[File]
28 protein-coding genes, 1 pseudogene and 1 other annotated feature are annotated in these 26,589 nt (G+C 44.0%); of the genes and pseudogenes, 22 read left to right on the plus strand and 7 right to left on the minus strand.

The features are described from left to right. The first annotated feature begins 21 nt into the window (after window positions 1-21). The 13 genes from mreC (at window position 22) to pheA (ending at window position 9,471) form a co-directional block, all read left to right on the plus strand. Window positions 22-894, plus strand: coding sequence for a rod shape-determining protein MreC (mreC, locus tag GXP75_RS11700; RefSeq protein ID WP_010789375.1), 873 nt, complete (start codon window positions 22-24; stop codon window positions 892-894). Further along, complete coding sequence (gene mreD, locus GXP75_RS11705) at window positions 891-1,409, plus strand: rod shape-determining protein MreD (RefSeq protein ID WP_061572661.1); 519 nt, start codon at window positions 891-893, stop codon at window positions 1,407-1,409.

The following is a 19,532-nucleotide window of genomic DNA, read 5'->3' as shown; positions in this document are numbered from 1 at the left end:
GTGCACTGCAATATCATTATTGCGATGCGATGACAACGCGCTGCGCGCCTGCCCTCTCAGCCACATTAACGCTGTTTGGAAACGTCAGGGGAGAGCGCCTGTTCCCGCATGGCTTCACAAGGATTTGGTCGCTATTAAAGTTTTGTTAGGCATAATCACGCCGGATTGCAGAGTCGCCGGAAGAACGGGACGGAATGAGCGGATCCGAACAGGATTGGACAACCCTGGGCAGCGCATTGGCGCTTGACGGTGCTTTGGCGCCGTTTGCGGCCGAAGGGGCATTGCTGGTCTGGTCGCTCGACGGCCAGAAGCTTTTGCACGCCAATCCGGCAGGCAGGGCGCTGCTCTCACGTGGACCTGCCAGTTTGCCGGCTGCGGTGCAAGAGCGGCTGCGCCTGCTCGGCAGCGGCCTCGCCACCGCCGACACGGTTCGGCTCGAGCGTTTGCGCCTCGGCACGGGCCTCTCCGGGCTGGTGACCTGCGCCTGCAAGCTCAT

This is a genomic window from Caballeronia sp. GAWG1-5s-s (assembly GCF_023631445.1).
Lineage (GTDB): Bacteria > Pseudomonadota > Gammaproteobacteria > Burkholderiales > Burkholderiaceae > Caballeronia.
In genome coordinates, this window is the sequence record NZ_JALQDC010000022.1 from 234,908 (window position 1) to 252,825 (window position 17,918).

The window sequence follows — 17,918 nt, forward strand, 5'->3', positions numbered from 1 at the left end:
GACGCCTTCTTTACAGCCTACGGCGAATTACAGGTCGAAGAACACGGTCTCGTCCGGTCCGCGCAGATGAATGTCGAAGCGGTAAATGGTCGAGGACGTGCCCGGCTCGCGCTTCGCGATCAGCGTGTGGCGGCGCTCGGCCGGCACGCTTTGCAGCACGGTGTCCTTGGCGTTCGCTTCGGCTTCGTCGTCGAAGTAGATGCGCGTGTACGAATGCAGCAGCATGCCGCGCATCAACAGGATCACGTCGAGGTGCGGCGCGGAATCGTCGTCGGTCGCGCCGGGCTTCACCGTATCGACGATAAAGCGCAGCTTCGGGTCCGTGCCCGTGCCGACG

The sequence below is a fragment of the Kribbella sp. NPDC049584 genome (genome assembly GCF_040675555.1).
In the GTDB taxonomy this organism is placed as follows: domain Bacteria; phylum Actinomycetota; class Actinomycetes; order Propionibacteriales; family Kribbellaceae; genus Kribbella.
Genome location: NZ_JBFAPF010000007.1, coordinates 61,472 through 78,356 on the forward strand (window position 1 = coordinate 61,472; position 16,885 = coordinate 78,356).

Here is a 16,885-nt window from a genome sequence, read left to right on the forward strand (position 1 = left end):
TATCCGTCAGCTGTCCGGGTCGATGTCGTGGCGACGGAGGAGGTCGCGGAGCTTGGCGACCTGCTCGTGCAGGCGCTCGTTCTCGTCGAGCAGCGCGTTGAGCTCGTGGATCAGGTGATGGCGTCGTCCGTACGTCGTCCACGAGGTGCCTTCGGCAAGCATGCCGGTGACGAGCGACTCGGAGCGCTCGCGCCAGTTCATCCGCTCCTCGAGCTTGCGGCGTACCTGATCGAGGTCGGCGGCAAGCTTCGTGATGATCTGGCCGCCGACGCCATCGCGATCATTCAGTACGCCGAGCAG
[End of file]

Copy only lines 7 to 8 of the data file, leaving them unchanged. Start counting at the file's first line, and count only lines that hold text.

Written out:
In genome coordinates, this window is the sequence record NZ_JALQDC010000022.1 from 234,908 (window position 1) to 252,825 (window position 17,918).

The window sequence follows — 17,918 nt, forward strand, 5'->3', positions numbered from 1 at the left end: